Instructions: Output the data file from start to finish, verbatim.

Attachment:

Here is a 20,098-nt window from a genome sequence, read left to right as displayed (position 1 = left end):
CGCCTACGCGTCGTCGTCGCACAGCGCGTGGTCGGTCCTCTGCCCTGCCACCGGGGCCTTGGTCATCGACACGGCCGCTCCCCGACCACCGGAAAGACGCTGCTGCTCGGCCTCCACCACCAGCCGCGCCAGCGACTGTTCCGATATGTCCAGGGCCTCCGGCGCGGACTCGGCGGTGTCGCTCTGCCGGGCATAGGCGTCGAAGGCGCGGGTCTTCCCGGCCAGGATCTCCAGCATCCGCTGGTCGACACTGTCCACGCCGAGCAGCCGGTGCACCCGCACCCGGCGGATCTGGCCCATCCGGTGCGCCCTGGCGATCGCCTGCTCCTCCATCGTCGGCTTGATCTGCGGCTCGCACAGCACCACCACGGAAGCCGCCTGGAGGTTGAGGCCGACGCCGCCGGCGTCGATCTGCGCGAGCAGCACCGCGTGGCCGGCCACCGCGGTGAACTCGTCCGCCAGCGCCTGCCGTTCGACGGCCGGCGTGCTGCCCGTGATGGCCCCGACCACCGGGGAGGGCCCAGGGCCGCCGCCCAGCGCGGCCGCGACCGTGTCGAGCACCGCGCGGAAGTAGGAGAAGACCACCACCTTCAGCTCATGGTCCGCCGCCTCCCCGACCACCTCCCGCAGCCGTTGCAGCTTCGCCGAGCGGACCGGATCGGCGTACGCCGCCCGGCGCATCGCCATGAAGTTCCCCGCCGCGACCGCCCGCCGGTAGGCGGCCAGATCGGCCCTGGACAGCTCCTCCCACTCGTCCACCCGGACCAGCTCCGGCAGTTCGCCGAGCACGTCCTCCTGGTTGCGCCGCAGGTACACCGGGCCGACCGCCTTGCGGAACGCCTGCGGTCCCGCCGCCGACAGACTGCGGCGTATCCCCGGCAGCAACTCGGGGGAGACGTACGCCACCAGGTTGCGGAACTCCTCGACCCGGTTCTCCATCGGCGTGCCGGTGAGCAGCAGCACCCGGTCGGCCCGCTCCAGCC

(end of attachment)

Here is a 20,098-nt window from a genome sequence, read left to right as displayed (position 1 = left end):
CGCCTACGCGTCGTCGTCGCACAGCGCGTGGTCGGTCCTCTGCCCTGCCACCGGGGCCTTGGTCATCGACACGGCCGCTCCCCGACCACCGGAAAGACGCTGCTGCTCGGCCTCCACCACCAGCCGCGCCAGCGACTGTTCCGATATGTCCAGGGCCTCCGGCGCGGACTCGGCGGTGTCGCTCTGCCGGGCATAGGCGTCGAAGGCGCGGGTCTTCCCGGCCAGGATCTCCAGCATCCGCTGGTCGACACTGTCCACGCCGAGCAGCCGGTGCACCCGCACCCGGCGGATCTGGCCCATCCGGTGCGCCCTGGCGATCGCCTGCTCCTCCATCGTCGGCTTGATCTGCGGCTCGCACAGCACCACCACGGAAGCCGCCTGGAGGTTGAGGCCGACGCCGCCGGCGTCGATCTGCGCGAGCAGCACCGCGTGGCCGGCCACCGCGGTGAACTCGTCCGCCAGCGCCTGCCGTTCGACGGCCGGCGTGCTGCCCGTGATGGCCCCGACCACCGGGGAGGGCCCAGGGCCGCCGCCCAGCGCGGCCGCGACCGTGTCGAGCACCGCGCGGAAGTAGGAGAAGACCACCACCTTCAGCTCATGGTCCGCCGCCTCCCCGACCACCTCCCGCAGCCGTTGCAGCTTCGCCGAGCGGACCGGATCGGCGTACGCCGCCCGGCGCATCGCCATGAAGTTCCCCGCCGCGACCGCCCGCCGGTAGGCGGCCAGATCGGCCCTGGACAGCTCCTCCCACTCGTCCACCCGGACCAGCTCCGGCAGTTCGCCGAGCACGTCCTCCTGGTTGCGCCGCAGGTACACCGGGCCGACCGCCTTGCGGAACGCCTGCGGTCCCGCCGCCGACAGACTGCGGCGTATCCCCGGCAGCAACTCGGGGGAGACGTACGCCACCAGGTTGCGGAACTCCTCGACCCGGTTCTCCATCGGCGTGCCGGTGAGCAGCAGCACCCGGTCGGCCCGCTCCAGCC